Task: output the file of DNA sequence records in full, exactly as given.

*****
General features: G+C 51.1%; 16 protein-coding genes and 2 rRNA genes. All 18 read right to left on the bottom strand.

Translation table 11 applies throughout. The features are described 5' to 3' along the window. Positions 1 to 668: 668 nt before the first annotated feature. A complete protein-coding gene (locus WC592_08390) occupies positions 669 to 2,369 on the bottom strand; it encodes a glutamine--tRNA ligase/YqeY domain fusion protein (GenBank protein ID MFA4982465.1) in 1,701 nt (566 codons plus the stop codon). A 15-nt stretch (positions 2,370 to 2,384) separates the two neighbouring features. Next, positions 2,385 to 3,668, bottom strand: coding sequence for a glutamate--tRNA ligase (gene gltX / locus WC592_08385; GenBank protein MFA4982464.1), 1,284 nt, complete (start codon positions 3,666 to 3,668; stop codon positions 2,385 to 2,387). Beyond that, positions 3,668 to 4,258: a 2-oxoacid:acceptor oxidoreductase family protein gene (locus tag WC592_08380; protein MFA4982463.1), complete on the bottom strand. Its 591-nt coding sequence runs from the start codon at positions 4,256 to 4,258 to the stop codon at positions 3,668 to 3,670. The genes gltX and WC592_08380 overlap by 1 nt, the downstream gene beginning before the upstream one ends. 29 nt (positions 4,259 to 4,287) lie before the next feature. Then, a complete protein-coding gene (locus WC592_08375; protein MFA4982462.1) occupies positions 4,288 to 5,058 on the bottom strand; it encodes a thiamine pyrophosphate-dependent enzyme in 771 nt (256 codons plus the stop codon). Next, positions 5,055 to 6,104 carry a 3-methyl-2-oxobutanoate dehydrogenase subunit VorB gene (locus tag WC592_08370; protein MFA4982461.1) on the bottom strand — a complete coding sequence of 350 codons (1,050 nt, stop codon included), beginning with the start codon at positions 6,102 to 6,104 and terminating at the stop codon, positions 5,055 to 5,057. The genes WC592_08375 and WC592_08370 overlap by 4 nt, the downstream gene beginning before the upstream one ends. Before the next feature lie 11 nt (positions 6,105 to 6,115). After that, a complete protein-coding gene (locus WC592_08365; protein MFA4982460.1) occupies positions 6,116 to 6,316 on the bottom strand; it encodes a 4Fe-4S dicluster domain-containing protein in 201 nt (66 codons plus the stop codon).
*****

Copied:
General features: G+C 51.1%; 16 protein-coding genes and 2 rRNA genes. All 18 read right to left on the bottom strand.

Translation table 11 applies throughout. The features are described 5' to 3' along the window. Positions 1 to 668: 668 nt before the first annotated feature. A complete protein-coding gene (locus WC592_08390) occupies positions 669 to 2,369 on the bottom strand; it encodes a glutamine--tRNA ligase/YqeY domain fusion protein (GenBank protein ID MFA4982465.1) in 1,701 nt (566 codons plus the stop codon). A 15-nt stretch (positions 2,370 to 2,384) separates the two neighbouring features. Next, positions 2,385 to 3,668, bottom strand: coding sequence for a glutamate--tRNA ligase (gene gltX / locus WC592_08385; GenBank protein MFA4982464.1), 1,284 nt, complete (start codon positions 3,666 to 3,668; stop codon positions 2,385 to 2,387). Beyond that, positions 3,668 to 4,258: a 2-oxoacid:acceptor oxidoreductase family protein gene (locus tag WC592_08380; protein MFA4982463.1), complete on the bottom strand. Its 591-nt coding sequence runs from the start codon at positions 4,256 to 4,258 to the stop codon at positions 3,668 to 3,670. The genes gltX and WC592_08380 overlap by 1 nt, the downstream gene beginning before the upstream one ends. 29 nt (positions 4,259 to 4,287) lie before the next feature. Then, a complete protein-coding gene (locus WC592_08375; protein MFA4982462.1) occupies positions 4,288 to 5,058 on the bottom strand; it encodes a thiamine pyrophosphate-dependent enzyme in 771 nt (256 codons plus the stop codon). Next, positions 5,055 to 6,104 carry a 3-methyl-2-oxobutanoate dehydrogenase subunit VorB gene (locus tag WC592_08370; protein MFA4982461.1) on the bottom strand — a complete coding sequence of 350 codons (1,050 nt, stop codon included), beginning with the start codon at positions 6,102 to 6,104 and terminating at the stop codon, positions 5,055 to 5,057. The genes WC592_08375 and WC592_08370 overlap by 4 nt, the downstream gene beginning before the upstream one ends. Before the next feature lie 11 nt (positions 6,105 to 6,115). After that, a complete protein-coding gene (locus WC592_08365; protein MFA4982460.1) occupies positions 6,116 to 6,316 on the bottom strand; it encodes a 4Fe-4S dicluster domain-containing protein in 201 nt (66 codons plus the stop codon).